Kathmandu: When zoologist Bivek Gautam and members of his team were on an expedition to look for the Himalayan salamander (Tylototriton himalayanus) in 2020 in the forests of eastern Nepal, they came across another creature entirely: a lizard different in appearance from others they had seen before.
- Researchers have confirmed the presence of the Sikkim grass lizard in eastern Nepal, nearly 100 kilometers from its known range in India’s Sikkim state.
- The species was last year classified as endangered on the IUCN Red List because of its limited distribution and threats to its habitat from farming and a hydropower dam.
- Herpetologists say the discovery should prompt more research into Nepal’s little-studied reptile and amphibian life, with the potential for more species coming to light.
“We only managed to get a glimpse of it,” Gautam told Mongabay, adding he was left wondering about the identity of the lizard. “A year later, when we returned, we managed to get a much closer look at the lizard.”
This time the researchers managed to capture, observe and take measurements of the lizard similar to the one they had spotted a year before. In a recently published study, they concluded that what they had was a specimen of an elusive lizard species, Takydromus sikkimensis, previously thought to be found only in the state of Sikkim in neighboring India (hence the specific name sikkimensis).
“After observing the scales and its four pairs of femoral pores, 12 rows of ventral scales, and a tail more than 3.6 times longer than snout-vent length, we came to a conclusion that it was the Sikkim grass lizard,” Gautam said. “After identifying the species, our excitement increased when we learnt about its history,” he added.
There’s so little known about the species that researchers have at times even doubted that it exists. The Sikkim grass lizard was first described in 1888 by German-British zoologist Albert Günther on the basis of a description of grass lizards from Sikkim by Czech paleontologist Ferdinand Stoliczka in 1872. Belgian-British zoologist Albert Boulenger and other researchers after him said they believed the Sikkim grass lizard was simply a northern population of the Asian grass lizard (Takydromus sexlineatus).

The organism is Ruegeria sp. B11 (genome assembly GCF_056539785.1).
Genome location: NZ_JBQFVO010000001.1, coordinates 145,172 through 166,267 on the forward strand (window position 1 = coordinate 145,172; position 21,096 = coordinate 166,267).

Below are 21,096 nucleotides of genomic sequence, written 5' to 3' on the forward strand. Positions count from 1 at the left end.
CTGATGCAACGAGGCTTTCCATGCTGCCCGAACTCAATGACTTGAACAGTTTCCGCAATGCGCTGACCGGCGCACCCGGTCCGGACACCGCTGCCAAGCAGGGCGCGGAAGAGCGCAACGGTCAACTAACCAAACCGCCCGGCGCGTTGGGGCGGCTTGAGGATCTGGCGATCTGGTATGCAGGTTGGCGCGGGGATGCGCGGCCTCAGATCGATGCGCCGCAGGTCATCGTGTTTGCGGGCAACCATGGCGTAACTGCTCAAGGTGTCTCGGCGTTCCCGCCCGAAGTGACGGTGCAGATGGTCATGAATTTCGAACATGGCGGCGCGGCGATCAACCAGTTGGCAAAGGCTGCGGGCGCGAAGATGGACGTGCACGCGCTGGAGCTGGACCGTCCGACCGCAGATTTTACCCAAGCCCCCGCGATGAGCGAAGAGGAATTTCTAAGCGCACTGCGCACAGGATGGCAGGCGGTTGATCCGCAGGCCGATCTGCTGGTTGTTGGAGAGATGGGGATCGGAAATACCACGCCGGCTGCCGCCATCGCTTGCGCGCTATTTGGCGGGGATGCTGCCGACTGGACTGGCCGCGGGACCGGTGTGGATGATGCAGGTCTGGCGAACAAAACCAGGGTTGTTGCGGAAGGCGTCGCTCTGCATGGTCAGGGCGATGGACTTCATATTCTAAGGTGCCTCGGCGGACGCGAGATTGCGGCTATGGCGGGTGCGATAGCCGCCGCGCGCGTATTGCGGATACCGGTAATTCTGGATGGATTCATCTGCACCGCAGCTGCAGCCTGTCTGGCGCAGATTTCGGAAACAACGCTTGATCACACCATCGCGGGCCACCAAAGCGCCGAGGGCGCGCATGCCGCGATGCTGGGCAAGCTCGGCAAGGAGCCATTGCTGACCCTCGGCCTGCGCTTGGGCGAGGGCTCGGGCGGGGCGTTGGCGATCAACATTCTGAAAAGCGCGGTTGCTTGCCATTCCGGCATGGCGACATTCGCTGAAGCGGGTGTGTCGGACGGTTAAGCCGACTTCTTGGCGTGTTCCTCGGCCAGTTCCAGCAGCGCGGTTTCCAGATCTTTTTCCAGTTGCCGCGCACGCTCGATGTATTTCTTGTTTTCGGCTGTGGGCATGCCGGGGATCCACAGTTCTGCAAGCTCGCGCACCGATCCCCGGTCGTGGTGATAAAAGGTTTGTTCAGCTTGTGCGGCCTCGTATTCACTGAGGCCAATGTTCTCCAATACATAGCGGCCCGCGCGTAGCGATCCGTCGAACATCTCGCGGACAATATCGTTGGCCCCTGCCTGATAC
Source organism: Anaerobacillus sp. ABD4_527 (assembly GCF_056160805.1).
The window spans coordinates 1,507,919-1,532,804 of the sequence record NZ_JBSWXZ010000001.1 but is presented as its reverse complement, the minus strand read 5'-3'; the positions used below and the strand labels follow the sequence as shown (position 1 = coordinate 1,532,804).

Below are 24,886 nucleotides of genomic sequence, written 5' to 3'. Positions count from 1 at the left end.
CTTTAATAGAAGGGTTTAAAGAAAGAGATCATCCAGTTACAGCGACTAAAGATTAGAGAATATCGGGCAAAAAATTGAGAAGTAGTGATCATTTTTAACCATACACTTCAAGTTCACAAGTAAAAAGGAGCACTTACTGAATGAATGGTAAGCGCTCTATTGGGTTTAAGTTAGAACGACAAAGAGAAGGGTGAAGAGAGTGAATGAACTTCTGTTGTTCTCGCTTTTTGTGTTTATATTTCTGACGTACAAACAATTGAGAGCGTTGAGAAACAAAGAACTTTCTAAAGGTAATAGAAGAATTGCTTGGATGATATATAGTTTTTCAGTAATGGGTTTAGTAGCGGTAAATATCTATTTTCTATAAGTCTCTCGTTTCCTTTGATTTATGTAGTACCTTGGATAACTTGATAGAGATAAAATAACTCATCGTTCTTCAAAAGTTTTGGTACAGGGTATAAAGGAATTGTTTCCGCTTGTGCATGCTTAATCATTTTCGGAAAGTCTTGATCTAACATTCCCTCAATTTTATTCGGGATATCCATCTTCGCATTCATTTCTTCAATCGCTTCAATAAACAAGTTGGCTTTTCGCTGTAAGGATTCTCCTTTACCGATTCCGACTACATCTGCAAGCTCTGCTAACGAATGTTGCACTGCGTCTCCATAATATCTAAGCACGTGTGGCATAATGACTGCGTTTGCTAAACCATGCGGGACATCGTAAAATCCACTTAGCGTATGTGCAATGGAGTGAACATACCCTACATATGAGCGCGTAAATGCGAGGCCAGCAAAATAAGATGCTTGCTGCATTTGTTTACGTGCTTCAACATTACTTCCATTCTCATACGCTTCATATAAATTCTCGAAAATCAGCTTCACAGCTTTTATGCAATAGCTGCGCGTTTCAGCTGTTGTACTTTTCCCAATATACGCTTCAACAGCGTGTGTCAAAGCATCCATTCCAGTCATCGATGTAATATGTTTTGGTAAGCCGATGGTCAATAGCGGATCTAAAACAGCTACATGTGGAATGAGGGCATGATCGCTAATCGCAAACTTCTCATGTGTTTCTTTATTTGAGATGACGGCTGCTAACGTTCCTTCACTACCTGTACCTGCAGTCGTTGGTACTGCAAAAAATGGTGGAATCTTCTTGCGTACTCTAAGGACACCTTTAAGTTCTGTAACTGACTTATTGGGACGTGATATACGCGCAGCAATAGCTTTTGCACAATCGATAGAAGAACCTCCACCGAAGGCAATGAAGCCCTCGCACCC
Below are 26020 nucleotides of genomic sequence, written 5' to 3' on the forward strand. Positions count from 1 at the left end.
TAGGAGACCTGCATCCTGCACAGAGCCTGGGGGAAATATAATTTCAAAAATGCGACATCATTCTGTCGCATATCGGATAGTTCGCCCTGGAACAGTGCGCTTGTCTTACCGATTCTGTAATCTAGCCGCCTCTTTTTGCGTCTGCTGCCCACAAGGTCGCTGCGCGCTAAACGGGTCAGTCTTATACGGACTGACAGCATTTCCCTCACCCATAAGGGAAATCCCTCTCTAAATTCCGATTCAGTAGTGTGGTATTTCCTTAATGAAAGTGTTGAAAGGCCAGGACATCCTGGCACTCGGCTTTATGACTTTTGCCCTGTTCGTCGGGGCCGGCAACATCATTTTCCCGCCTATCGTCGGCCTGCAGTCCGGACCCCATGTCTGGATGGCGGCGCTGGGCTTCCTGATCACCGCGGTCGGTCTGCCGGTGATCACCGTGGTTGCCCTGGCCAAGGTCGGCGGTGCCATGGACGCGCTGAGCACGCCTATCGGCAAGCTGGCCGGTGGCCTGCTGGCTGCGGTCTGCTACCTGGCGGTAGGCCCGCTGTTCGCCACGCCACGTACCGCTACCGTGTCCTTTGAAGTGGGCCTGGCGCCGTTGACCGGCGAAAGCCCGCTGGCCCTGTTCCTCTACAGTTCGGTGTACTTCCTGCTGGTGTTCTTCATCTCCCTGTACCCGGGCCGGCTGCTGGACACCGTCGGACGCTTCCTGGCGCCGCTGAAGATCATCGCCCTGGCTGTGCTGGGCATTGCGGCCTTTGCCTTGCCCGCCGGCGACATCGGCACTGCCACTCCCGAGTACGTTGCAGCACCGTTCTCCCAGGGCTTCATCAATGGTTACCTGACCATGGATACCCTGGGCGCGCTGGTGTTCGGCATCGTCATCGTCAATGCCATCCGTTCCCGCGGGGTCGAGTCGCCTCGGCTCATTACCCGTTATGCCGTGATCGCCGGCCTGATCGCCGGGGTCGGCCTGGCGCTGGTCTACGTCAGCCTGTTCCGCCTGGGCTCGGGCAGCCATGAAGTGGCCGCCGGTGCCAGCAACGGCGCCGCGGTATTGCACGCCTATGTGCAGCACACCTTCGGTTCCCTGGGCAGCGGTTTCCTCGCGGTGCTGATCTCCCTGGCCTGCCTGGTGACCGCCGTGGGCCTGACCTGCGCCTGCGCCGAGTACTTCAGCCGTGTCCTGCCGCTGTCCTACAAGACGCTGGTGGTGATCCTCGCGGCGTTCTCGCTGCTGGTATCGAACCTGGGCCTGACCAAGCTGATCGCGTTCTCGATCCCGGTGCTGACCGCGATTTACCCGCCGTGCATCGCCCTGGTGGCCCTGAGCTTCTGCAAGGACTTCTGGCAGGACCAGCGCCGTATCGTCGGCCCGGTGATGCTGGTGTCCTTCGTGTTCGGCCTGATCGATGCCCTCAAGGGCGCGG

However, a team led by Indian herpetologist Subramanian Bhupathy in 2009 spotted the grass lizard in the lower Teesta valley of Sikkim, confirming that the lizard exists.
In 2021, the IUCN, the global wildlife conservation authority, classified the species as endangered as it was believed to be restricted to a range of only around 19 square kilometers (7 square miles) in the Teesta Valley in Sikkim. The IUCN assessment noted that the quality and extent of the species’ habitat are under threat from agricultural activities and the construction of a hydroelectric dam.
“When we visited the area again in 2022, we spotted the lizard again,” Gautam said. “The aerial distance between Sikkim and the area where we spotted the lizard is around 92 kilometers [57 miles].”
Veteran herpetologists in Nepal say this first confirmed sighting of the lizard species in Nepal highlights the need to invest more in the study of reptiles in the country. “We can say that only around half of the reptile species recorded in neighboring India and China have been recorded so far in Nepal,” said herpetologist Karan Bahadur Shah, former director of the Natural History Museum at Tribhuvan University in Kathmandu.
Shah said that with iconic species such as tigers and rhinos getting all the conservation attention, research on the country’s herpetofauna has been limited. “Only a handful of people dedicated to their study are working on it,” he told Mongabay.
“I wouldn’t be surprised if more herpetofauna is discovered in Nepal in the near future if more people get involved in it,” he added.
Gautam said that in addition to more research, it’s also necessary to address the threats that lizards in general face in Nepal. “While climate change and habitat destruction are major threats to lizards, human attitudes toward these animals also pose a challenge,” he said.
“For example, famers kill lizards believing that they attack chicken and make holes in fields where water needs to be retained. Similarly, children living in rural areas ‘play’ with lizards by plucking their tail and tying them up with strings,” he said. “To address these threats, we need to increase public awareness.”
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